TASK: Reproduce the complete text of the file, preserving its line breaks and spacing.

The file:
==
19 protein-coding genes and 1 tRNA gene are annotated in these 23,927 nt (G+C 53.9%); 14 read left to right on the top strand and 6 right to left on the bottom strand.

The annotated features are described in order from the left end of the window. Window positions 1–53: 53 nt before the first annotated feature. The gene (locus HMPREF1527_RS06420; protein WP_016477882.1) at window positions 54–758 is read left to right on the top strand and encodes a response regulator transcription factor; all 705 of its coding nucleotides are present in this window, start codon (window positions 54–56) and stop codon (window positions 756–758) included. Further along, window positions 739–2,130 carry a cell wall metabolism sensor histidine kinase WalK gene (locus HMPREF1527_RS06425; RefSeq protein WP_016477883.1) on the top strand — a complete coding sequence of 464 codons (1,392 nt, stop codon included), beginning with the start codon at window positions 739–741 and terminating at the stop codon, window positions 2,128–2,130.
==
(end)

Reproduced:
19 protein-coding genes and 1 tRNA gene are annotated in these 23,927 nt (G+C 53.9%); 14 read left to right on the top strand and 6 right to left on the bottom strand.

The annotated features are described in order from the left end of the window. Window positions 1–53: 53 nt before the first annotated feature. The gene (locus HMPREF1527_RS06420; protein WP_016477882.1) at window positions 54–758 is read left to right on the top strand and encodes a response regulator transcription factor; all 705 of its coding nucleotides are present in this window, start codon (window positions 54–56) and stop codon (window positions 756–758) included. Further along, window positions 739–2,130 carry a cell wall metabolism sensor histidine kinase WalK gene (locus HMPREF1527_RS06425; RefSeq protein WP_016477883.1) on the top strand — a complete coding sequence of 464 codons (1,392 nt, stop codon included), beginning with the start codon at window positions 739–741 and terminating at the stop codon, window positions 2,128–2,130.